Refused Classification has an interesting snippet from Senate Estimates held May 27. In regards to the ‘emergency’ ban on pornography in certain areas of the Northern Territory, Labor Senator Trish Crossin asked whether expanding the ban to include all of the NT and the ACT had been discussed. Classification Board Director, Donald McDonald, and Assistant Secretary of Office of Legal Services Coordination, Janette Davis, are present:
T Crossin – …That is not the matter I want to go to. What I want to ask is: given the fact that the Northern Territory intervention is now nearly nine months on, has either of the boards been involved in any discussions about banning the sale of this material in the Northern Territory?
D McDonald – That would not be a matter for the Classification Board, Senator. That also would be a matter for governments in either jurisdiction.
T Crossin – Ms Davies, can I ask you if that has been a matter for your area?
J Davies – Yes, it has.
T Crossin – To what extent?
J Davies – The amendments that were made last year to the Classification Act which prohibit the supply or possession of certain high-level material, including X18+ films in prescribed areas in the Northern Territory. We had input to those amendments, clearly.
T Crossin – That is true, but I understand you can still purchase this kind of material in Darwin, for example.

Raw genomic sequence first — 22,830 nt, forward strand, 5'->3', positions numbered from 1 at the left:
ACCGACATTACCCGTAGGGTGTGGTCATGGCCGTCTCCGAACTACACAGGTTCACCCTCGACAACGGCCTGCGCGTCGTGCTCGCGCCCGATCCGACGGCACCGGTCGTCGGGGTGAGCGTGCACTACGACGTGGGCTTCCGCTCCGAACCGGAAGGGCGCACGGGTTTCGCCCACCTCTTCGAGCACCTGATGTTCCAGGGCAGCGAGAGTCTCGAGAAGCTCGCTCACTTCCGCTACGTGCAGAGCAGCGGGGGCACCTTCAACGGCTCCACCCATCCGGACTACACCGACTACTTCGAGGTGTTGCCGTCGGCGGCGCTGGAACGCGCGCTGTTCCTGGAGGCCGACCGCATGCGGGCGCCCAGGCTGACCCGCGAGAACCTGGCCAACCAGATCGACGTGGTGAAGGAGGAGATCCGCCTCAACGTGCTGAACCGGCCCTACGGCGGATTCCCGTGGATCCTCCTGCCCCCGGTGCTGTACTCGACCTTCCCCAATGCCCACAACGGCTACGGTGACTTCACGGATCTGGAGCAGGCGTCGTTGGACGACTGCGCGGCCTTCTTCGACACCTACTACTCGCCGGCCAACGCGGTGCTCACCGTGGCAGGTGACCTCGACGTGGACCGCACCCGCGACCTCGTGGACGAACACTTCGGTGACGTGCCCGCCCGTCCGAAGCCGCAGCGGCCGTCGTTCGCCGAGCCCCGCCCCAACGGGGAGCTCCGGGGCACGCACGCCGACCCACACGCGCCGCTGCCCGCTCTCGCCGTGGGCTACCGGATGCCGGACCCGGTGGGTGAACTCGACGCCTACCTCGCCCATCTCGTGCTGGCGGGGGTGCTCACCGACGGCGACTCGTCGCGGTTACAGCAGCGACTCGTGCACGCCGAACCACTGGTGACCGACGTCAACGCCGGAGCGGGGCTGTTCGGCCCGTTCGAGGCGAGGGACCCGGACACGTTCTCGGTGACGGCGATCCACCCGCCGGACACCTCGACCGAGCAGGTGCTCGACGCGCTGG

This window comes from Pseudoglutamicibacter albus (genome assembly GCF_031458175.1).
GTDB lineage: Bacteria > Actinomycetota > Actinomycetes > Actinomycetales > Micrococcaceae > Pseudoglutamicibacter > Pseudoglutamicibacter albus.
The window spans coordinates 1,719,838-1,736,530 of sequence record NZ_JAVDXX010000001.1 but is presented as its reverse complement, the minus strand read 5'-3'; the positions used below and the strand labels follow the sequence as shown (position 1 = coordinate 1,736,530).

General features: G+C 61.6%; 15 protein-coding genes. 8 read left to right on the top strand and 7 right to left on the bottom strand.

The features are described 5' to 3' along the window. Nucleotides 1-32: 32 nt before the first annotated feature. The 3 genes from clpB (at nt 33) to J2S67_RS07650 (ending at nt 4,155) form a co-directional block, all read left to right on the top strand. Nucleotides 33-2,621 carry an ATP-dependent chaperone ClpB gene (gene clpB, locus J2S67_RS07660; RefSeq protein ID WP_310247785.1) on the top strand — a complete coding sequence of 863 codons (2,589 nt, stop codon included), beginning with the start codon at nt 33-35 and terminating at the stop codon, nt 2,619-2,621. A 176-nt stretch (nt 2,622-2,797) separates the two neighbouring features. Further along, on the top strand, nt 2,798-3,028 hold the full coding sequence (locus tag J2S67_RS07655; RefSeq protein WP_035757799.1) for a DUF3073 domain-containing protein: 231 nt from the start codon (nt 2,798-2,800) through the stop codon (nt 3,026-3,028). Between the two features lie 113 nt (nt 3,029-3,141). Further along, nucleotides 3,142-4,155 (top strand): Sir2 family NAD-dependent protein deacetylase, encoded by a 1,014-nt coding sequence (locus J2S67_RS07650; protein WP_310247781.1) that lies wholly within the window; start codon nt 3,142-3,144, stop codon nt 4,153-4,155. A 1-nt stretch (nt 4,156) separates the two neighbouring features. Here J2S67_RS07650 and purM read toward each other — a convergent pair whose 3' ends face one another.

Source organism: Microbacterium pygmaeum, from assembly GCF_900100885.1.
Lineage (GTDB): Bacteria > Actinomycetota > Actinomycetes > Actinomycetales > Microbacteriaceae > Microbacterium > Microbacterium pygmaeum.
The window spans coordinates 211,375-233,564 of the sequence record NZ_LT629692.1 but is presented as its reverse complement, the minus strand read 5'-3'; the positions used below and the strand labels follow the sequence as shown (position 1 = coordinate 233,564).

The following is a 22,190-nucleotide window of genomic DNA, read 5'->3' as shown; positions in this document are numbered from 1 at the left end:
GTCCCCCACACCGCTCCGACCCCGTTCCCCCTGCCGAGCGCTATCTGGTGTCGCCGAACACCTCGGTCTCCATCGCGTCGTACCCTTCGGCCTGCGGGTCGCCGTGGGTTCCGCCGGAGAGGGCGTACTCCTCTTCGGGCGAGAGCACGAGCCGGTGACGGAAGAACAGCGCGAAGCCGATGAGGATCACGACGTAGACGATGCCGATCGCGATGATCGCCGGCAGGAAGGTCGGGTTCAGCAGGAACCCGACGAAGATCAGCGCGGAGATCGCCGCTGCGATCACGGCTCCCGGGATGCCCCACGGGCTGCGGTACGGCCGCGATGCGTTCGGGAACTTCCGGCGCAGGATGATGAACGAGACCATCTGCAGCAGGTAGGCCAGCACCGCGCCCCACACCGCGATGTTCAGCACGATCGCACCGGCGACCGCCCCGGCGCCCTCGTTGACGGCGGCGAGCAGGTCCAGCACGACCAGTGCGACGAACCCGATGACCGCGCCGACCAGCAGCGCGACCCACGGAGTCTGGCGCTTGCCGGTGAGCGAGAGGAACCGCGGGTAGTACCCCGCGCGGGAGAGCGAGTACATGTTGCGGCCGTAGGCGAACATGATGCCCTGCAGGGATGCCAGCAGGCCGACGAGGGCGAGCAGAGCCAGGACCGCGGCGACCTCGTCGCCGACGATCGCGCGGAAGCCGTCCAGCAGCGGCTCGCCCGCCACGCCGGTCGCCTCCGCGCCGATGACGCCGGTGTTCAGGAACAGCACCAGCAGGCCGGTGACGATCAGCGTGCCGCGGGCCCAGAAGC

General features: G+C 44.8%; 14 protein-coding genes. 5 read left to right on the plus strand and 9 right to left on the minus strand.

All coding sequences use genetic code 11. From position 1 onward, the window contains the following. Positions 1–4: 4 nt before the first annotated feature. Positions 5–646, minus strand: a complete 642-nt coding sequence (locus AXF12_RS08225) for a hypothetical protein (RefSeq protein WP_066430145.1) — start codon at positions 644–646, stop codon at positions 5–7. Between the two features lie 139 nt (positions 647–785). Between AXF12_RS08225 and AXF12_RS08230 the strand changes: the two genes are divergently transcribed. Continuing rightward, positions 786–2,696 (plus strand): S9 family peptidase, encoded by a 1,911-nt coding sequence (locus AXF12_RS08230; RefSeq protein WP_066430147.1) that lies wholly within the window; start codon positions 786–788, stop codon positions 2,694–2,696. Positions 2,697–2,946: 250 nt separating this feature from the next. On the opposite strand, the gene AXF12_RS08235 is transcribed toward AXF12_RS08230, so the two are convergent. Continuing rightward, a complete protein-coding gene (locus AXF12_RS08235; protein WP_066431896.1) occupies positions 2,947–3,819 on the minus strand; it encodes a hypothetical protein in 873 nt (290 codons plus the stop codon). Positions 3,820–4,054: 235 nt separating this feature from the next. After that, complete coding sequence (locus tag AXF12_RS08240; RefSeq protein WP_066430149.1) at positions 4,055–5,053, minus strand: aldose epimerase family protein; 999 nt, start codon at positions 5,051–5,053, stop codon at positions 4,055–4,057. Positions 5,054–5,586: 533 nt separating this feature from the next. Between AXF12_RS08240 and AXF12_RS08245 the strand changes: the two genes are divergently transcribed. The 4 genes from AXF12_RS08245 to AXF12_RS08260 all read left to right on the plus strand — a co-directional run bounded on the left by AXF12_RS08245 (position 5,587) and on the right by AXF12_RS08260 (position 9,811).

J Davies – Yes. It is still legal to sell that material in areas of the Northern Territory, other than the prescribed areas of the Northern Territory.
T Crossin – Yes. Has there been any discussion with you or the department about banning the sale of the material right across the Northern Territory?
J Davies – I am not aware of any discussions.
T Crossin – Who would set predominant legislative requirements for that? Would it be at the territory or federal level at this stage?
J Davies – In general, the legislation dealing with any restrictions on the sale, et cetera, of material at different levels is in state and territory legislation.
T Crossin – Has anything been raised at the SCAG meetings about looking at the availability and the sale of this material across areas such as the ACT and the Northern Territory?
J Davies – No.
T Crossin – So X18+ has not been raised as an issue at all, despite the focus on the objectives of the intervention in the Northern Territory?
J Davies – It may have been touched on in general discussion, but it is certainly not an item that is under consideration.
Trish Crossin was a supporter of the crackdown on pornography in Aboriginal communities.
Also of interest is this (said earlier in the discussion):
J Davies – In general, the prohibitions that relate to X18+ material in the states relate to the sale or display of that material, not to possession. There may be some offences relating to possession in the presence of a minor, but in general it is not unlawful to possess that material in the states; it is unlawful to sell it.
M Shelley – Could I add a clarifying remark, Chair?
T Crossin – Yes, Ms Shelley.
M Shelley – It is illegal to possess it in Queensland, but not in the other states. Queensland is different.
Show me otherwise, but isn’t possession of an X18+ (or objectionable) film only against the law in QLD when you posses it for the purpose of sale or for the purpose of exhibition in a public place? QLD CLASSIFICATION OF FILMS ACT 1991 – SECT 41.
Western Australia’s Classification Act is similar, but it specifically says a person must not possess an unclassified film that would be classified RC, or a film classified RC.